A Kansas City pontoon boat has turned into the 'best front porch' for artists on the Missouri River
Roger MacBride, the captain of The Kansas City Lady, wants more people to engage with the river he loves. The boat has become a friendly space for friends, artists, musicians and just about anyone hanging around onshore.
Each day thousands of Kansas City commuters drive over the Missouri River, but few have ever taken a boat ride on its waters. Local sculptor and artist Roger MacBride wants to change that.
“This my river.” MacBride says. “I share it with others but it's my river, and if you haven't been on the Missouri River I highly recommend you come out here — we'll take any and everybody out. We just want you to come fall in love with it and take an active part in its stewardship."
MacBride's passion for this river comes from a very instinctive place.
"It is where we get our coffee, it's where we wash our grandchildren — it is the water of life," he says. "We should all be a lot more mindful of it.”
MacBride owns the The Kansas City Lady with his friend Wes Grimm, a prominent tattoo artist in town. From the first warm spring days until late October, the two cruise up and down the Missouri from Riverfront Park. During the summer months last year, they took more than 600 passengers onboard: friends, artists, musicians and just about anyone hanging around onshore.
MacBride says it’s all part of his plan.
“The more people get on this river, they start being a part of it, they start taking care of it,” MacBride explains.
Catching a ride on The Kansas City Lady is a pretty informal process. If there's room for a few more people when MacBride is preparing to launch from the Riverfront Park boat ramp, he’ll recruit just about anyone he sees to spend a couple hours floating on the Missouri.
Occasionally, the cruise turns into informal concerts. MacBride knows many Kansas City musicians through his outdoor concert series in the Historic Northeast neighborhood. Called the Raj Ma Hall, MacBride opened up his backyard when local musicians faced months of lost gigs during the pandemic. The socially distanced concerts proved to be a safe way for musicians to play and for their fans to enjoy music.
On a recent, blustery Saturday afternoon, Clarke Wyatt and Betse Ellis hopped aboard The Kansas City Lady for an upstream excursion that took them past the River Market and beneath bridges packed with cars.
“We need to be more mindful of the river,” Wyatt says. “It’s the lifeblood of the city and people don't engage with it. We've turned our back on it. You can barely see it from anywhere in town, even though you drive across it every day.”
Ellis says the leisurely pace of traveling by pontoon boat is soothing. She says it’s nice to take your time and enjoy things moving in slow motion.
“As a method of transportation it's so much more easygoing than being on the highway and being on the roads, especially these days.” Ellis says. “So much travel we do is based on speed, isn't it? How fast can we get there? And this is not about speed.”
As the duo Betse and Clarke, with Ellis on violin and Wyatt on banjo, the two play old-time tunes and sing traditional songs from the Ozarks. After hunkering down during the pandemic, they’ve started performing in concerts and teaching at music camps more regularly. Ellis says after a long pause, it feels good to get back in touch with live audiences.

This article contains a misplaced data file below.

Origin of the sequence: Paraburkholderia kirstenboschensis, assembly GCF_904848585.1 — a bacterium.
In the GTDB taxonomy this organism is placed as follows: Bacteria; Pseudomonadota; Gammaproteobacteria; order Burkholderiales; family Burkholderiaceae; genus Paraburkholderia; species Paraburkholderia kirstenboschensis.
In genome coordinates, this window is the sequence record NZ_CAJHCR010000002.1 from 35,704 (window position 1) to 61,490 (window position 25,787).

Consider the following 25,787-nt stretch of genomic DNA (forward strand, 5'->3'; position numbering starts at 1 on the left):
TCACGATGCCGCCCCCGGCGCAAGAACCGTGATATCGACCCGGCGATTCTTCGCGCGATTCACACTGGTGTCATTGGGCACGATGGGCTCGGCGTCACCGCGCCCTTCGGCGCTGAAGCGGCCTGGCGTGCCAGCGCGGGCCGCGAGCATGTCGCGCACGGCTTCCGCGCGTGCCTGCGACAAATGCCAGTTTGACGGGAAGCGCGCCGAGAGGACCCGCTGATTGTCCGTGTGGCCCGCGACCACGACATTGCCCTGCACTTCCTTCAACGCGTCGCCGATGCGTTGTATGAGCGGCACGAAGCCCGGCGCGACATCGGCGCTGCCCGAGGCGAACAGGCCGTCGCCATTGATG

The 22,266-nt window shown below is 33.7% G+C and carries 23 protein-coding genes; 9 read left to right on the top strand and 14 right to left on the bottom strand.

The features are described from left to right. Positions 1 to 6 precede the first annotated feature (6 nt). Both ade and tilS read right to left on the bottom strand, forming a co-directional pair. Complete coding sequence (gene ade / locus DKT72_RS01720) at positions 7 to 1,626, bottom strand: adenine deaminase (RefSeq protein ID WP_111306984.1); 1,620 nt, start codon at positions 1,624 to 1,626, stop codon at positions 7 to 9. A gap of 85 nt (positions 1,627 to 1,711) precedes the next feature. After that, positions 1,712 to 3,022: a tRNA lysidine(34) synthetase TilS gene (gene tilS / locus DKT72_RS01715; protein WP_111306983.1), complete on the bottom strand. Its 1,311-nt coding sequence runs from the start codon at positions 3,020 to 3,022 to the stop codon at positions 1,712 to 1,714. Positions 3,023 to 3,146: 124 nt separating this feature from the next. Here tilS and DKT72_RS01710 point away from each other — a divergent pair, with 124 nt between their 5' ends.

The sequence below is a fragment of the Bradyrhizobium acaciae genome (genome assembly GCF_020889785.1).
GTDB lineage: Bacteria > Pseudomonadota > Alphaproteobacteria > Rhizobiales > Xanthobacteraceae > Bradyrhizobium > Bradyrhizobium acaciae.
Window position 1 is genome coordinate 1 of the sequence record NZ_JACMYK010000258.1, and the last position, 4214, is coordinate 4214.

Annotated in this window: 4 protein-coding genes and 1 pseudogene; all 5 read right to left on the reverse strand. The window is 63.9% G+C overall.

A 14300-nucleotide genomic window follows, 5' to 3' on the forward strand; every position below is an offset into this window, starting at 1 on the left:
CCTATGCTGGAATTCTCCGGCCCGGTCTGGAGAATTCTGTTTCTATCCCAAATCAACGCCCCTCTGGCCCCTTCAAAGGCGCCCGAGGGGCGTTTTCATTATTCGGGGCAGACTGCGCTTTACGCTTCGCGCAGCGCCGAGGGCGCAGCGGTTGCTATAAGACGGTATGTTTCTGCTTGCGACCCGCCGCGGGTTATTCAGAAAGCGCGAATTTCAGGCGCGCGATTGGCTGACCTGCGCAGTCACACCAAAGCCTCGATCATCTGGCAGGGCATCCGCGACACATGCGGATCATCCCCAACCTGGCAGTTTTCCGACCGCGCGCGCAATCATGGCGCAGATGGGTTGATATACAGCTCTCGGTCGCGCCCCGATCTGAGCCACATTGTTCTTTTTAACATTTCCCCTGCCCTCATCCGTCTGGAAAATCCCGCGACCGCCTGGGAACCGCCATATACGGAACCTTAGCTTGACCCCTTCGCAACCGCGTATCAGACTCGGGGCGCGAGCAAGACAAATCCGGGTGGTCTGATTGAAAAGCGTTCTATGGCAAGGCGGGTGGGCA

“It’s invigorating, to say the least, to get back to making music with other people besides the other person in your household,” Ellis says.
“It's a little bit of a departure of styles to have an old-time string band to open up for revered rock 'n' roll band,” Ellis says. “But for a band that's not a household name like the Rainmakers, there were people coming up, dancing and really enjoying it.”
As the trip gets underway, Ellis pulls out her violin and strikes up “Boatin’ Down the River,” an old Missouri tune, she says. Meanwhile, Wyatt takes the wheel and pilots the boat. Every now and again MacBride leans over to give him some friendly advice.
“See the ripples? ” MacBride asks Wyatt. “You can read it in the water. Just little shimmer lets you know it's shallower here.”
As a former Navy hospital corpsman, safety is the most important thing for MacBride.
“It is truly it is a very safe river to be on it as long as you're not being a knucklehead,” MacBride says. “You do have to be responsible and respectful. No, you can't dominate the river. That's not going to happen.”
On their touring concert circuit Wyatt and Ellis have traveled alongside the Missouri River in many different states and regions. Many of the cities it bypasses are filled with river traffic and people out on all sorts of crafts. Wyatt says he's surprised there aren't more recreational boats around here.
Ellis says their encounters with other boaters in Kansas City are quite rare, but, when Ellis does see an occasional fisherman or kayaker, she likes to connect with them.
“One of my favorite things is seeing other people on the river and doing the big wave,” Ellis says. “You're far away, you're not going to talk, but you're acknowledging each other in this setting that is just unlike anything else you can experience.”
For MacBride, sharing time with friends on the river is the best part of his day.
“Almost every day, every other day at a minimum, we'll come out here at sunset. It's the best Zen," MacBride says. "You can go to happy hour (and) spend 50 bucks, or we can spend 25 bucks and come out on the boat. This is the best front porch, hands down.”